To perform laparoscopic myomectomy by combining two novel ligation techniques for a large lateral intraligamental myoma.
A step-by-step explanation of the surgical procedure using a video with narration.
A 39-year-old woman (gravida 1, para 0) presented with an asymptomatic pelvic mass. Sonographic imaging revealed a 10-cm subserous myoma from the right lateral uterine isthmus wall. Laparoscopic exploration revealed a large myoma growing from the right lateral cervical isthmus wall toward the broad ligament. It was protruding into the pararectal space with duplicated ureters.
For such a large lateral intraligamental myoma, any conventional approach has the potential to cause massive bleeding and accidental injuries. We devised and implemented a preventative strategy for intraoperative bleeding by combining two novel ligation techniques used in laparoscopic myomectomy. We made an incision at the posterior leaf of the broad ligament and exposed the myometrium enveloping the fibroid and the base of the fibroid. Then we performed an incision 2 cm away from the right lower edge of the fibroid base, opening the myometrium and pseudocapsule. We applied two novel ligation techniques that ligate the pedicle on the left of the fibroid and the pseudocapsule on the right of the fibroid. Enucleation and loop tightening were implemented simultaneously. The entire pseudocapsule and most of the myometrium enveloping the fibroid were ligated in the loop knot. Only a small portion of the myometrium on the right side was outside the loop knot, which required electrocoagulation. Loop ligation was performed twice more for reinforcement in the same location. The peritoneum was then closed.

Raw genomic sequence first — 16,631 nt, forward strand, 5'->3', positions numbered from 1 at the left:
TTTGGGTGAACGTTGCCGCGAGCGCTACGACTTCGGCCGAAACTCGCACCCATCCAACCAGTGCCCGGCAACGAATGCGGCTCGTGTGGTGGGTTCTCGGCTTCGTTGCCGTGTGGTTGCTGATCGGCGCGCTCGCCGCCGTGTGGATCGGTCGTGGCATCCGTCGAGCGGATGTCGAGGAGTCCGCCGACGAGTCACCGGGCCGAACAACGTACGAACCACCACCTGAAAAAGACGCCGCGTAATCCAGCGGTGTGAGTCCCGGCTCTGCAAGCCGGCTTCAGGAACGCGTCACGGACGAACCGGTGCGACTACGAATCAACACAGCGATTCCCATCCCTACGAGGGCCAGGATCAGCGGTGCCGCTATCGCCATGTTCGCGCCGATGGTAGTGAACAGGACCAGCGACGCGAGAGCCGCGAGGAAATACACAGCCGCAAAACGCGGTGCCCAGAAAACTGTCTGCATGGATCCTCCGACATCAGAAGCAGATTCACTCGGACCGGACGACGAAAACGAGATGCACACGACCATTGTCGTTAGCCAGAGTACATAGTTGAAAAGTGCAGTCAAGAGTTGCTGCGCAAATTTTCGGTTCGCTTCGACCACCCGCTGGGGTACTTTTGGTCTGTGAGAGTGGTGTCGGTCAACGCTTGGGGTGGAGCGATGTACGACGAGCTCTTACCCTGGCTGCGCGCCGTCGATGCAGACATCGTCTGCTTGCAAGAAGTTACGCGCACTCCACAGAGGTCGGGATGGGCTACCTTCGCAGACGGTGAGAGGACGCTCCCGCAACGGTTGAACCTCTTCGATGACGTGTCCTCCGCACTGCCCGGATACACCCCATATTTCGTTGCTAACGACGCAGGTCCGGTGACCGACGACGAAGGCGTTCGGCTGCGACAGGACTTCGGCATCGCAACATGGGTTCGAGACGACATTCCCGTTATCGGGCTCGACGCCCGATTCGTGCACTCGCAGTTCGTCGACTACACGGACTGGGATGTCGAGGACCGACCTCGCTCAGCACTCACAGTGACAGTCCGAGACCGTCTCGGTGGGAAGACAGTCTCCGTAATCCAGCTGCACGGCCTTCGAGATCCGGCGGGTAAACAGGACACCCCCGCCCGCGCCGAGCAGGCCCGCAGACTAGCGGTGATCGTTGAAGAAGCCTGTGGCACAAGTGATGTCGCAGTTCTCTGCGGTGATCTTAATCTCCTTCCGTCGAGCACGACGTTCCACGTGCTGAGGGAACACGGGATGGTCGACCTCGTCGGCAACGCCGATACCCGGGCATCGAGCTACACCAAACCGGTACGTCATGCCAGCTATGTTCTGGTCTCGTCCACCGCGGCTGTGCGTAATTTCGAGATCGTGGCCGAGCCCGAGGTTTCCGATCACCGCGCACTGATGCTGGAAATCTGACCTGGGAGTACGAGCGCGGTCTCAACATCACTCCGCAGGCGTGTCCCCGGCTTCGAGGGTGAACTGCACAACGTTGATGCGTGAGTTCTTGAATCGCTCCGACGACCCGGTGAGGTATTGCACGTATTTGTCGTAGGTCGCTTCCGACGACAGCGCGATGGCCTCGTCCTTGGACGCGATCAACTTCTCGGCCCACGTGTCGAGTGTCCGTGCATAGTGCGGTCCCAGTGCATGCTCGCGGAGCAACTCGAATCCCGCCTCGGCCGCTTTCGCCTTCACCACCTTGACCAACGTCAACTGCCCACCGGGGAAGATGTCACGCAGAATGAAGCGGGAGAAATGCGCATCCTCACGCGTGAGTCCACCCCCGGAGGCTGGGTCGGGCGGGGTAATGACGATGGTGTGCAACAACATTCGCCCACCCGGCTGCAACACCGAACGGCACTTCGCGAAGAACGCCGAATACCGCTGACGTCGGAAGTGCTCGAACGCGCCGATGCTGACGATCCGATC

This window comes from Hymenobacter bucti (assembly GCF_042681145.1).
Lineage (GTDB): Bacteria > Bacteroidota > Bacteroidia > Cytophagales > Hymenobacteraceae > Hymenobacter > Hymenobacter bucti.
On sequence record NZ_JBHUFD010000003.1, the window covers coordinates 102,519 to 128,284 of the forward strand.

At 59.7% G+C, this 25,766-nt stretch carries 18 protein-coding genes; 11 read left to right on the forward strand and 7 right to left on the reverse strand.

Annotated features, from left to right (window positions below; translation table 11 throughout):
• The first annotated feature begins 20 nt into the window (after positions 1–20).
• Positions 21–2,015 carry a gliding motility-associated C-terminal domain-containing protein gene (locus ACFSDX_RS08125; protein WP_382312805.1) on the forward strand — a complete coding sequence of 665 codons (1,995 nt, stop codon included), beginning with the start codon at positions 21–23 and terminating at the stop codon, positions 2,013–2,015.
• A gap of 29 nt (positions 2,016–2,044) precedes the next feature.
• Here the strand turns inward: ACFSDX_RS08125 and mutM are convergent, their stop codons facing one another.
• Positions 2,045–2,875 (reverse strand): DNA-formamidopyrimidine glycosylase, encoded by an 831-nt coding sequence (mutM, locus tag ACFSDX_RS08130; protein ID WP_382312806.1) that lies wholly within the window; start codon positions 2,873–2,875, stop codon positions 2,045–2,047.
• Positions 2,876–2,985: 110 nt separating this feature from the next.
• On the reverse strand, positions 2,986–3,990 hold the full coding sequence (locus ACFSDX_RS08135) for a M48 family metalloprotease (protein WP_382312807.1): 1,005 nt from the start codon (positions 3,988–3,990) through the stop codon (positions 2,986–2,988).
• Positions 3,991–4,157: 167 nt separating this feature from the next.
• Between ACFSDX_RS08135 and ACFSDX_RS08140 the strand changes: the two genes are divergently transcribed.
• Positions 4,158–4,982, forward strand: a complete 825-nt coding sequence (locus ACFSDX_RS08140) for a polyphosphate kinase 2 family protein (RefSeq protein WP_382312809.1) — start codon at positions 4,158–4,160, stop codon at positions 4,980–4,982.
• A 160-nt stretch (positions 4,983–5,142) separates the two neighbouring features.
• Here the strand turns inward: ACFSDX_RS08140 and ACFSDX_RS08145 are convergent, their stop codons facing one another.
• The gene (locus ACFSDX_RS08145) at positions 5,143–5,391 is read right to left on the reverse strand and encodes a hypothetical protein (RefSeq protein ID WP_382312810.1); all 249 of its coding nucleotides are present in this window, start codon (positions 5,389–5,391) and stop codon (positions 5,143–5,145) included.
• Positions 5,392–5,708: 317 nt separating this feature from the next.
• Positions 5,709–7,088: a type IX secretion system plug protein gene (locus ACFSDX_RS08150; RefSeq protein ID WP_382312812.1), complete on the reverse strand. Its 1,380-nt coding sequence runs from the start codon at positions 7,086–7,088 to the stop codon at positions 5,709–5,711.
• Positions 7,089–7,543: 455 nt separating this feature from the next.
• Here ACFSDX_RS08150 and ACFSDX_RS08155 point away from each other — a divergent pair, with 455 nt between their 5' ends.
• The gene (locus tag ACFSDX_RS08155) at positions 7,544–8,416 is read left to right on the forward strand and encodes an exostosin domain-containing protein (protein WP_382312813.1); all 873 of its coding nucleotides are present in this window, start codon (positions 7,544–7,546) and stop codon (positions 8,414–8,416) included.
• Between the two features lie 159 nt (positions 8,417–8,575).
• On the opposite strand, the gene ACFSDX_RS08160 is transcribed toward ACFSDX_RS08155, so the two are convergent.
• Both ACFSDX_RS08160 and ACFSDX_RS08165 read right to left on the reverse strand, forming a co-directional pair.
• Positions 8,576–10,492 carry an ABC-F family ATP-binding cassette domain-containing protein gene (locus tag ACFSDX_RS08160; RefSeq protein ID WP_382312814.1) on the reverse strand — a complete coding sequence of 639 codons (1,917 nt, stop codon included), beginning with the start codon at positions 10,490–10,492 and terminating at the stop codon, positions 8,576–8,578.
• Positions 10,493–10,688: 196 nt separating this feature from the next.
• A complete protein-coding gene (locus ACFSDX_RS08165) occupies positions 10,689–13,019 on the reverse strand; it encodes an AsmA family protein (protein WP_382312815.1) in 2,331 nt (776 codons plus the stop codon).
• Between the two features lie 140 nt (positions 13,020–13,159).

Main Outcome Measure(s)
Laparoscopic myomectomy was completed successfully for a large lateral intraligamental myoma using our novel technique.
The surgery lasted 110 min, and the volume of intraoperative blood loss was 150 mL. The patient had a normal postoperative course.
Combining two novel ligation techniques in laparoscopic myomectomy is a safe and efficient surgical choice. This technique has obvious advantages in large, broad ligament myomas, reducing bleeding and avoiding unintentional injuries, even in duplicated ureters. Furthermore, this technique is not limited by the device and does not increase the cost of surgery.